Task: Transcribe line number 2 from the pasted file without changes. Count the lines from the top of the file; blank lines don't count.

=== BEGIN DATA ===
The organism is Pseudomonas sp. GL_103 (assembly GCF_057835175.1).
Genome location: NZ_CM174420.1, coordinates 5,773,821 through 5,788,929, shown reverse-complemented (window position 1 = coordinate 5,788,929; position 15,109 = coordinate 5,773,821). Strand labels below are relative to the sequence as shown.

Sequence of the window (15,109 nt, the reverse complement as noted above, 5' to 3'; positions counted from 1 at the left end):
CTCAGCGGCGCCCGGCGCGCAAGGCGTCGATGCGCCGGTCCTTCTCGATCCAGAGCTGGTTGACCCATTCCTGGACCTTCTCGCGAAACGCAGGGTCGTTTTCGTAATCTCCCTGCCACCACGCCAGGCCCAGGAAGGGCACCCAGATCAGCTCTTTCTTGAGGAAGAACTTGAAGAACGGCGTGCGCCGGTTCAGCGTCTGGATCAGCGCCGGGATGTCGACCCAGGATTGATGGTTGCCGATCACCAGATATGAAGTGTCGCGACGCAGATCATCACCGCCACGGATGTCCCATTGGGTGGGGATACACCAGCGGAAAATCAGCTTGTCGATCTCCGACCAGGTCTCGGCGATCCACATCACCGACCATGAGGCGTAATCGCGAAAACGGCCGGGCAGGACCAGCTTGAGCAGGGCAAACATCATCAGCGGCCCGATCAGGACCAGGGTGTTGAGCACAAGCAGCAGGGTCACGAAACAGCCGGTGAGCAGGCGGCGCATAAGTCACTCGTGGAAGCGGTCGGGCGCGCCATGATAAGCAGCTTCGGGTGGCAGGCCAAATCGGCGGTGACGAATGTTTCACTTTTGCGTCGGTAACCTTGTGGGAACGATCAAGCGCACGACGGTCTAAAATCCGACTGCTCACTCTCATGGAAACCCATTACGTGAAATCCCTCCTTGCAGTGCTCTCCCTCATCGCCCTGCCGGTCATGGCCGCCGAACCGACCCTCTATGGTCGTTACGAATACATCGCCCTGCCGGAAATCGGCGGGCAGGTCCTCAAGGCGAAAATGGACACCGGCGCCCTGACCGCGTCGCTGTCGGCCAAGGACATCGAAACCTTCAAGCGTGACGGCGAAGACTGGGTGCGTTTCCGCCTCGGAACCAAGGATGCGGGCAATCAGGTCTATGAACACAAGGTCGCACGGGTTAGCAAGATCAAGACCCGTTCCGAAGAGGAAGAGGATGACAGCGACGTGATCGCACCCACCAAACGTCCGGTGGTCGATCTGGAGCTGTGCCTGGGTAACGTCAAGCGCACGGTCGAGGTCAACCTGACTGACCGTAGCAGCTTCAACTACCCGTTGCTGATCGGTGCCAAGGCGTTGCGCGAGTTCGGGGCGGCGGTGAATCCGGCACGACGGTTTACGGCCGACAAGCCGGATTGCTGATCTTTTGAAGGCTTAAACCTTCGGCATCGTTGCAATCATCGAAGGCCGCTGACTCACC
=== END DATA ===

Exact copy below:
Genome location: NZ_CM174420.1, coordinates 5,773,821 through 5,788,929, shown reverse-complemented (window position 1 = coordinate 5,788,929; position 15,109 = coordinate 5,773,821). Strand labels below are relative to the sequence as shown.